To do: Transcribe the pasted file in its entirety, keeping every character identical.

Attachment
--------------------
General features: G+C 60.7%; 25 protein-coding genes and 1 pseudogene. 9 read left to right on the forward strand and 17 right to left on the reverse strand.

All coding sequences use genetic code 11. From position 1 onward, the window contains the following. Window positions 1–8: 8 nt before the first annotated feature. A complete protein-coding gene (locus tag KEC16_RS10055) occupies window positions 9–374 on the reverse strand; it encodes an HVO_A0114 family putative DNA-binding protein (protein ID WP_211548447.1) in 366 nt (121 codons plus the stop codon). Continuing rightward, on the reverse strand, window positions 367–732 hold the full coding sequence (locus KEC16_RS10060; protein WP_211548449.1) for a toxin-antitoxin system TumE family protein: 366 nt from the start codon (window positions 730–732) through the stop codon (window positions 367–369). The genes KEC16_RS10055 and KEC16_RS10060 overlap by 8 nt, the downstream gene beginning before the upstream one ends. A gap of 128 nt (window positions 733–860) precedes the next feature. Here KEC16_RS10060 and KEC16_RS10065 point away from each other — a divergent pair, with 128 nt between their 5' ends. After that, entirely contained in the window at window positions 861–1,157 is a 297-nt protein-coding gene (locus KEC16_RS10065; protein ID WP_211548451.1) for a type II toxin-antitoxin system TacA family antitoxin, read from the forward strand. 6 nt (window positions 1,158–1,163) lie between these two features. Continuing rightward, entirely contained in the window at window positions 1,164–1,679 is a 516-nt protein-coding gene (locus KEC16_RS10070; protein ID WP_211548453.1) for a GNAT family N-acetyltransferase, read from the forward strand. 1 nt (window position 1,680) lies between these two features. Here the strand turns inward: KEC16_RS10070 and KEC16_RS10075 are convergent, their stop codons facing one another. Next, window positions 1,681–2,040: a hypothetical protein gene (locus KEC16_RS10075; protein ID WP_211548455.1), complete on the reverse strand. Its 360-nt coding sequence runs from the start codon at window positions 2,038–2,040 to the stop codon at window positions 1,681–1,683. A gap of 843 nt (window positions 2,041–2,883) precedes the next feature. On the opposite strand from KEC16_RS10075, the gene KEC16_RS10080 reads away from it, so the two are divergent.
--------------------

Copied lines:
General features: G+C 60.7%; 25 protein-coding genes and 1 pseudogene. 9 read left to right on the forward strand and 17 right to left on the reverse strand.

All coding sequences use genetic code 11. From position 1 onward, the window contains the following. Window positions 1–8: 8 nt before the first annotated feature. A complete protein-coding gene (locus tag KEC16_RS10055) occupies window positions 9–374 on the reverse strand; it encodes an HVO_A0114 family putative DNA-binding protein (protein ID WP_211548447.1) in 366 nt (121 codons plus the stop codon). Continuing rightward, on the reverse strand, window positions 367–732 hold the full coding sequence (locus KEC16_RS10060; protein WP_211548449.1) for a toxin-antitoxin system TumE family protein: 366 nt from the start codon (window positions 730–732) through the stop codon (window positions 367–369). The genes KEC16_RS10055 and KEC16_RS10060 overlap by 8 nt, the downstream gene beginning before the upstream one ends. A gap of 128 nt (window positions 733–860) precedes the next feature. Here KEC16_RS10060 and KEC16_RS10065 point away from each other — a divergent pair, with 128 nt between their 5' ends. After that, entirely contained in the window at window positions 861–1,157 is a 297-nt protein-coding gene (locus KEC16_RS10065; protein ID WP_211548451.1) for a type II toxin-antitoxin system TacA family antitoxin, read from the forward strand. 6 nt (window positions 1,158–1,163) lie between these two features. Continuing rightward, entirely contained in the window at window positions 1,164–1,679 is a 516-nt protein-coding gene (locus KEC16_RS10070; protein ID WP_211548453.1) for a GNAT family N-acetyltransferase, read from the forward strand. 1 nt (window position 1,680) lies between these two features. Here the strand turns inward: KEC16_RS10070 and KEC16_RS10075 are convergent, their stop codons facing one another. Next, window positions 1,681–2,040: a hypothetical protein gene (locus KEC16_RS10075; protein ID WP_211548455.1), complete on the reverse strand. Its 360-nt coding sequence runs from the start codon at window positions 2,038–2,040 to the stop codon at window positions 1,681–1,683. A gap of 843 nt (window positions 2,041–2,883) precedes the next feature. On the opposite strand from KEC16_RS10075, the gene KEC16_RS10080 reads away from it, so the two are divergent.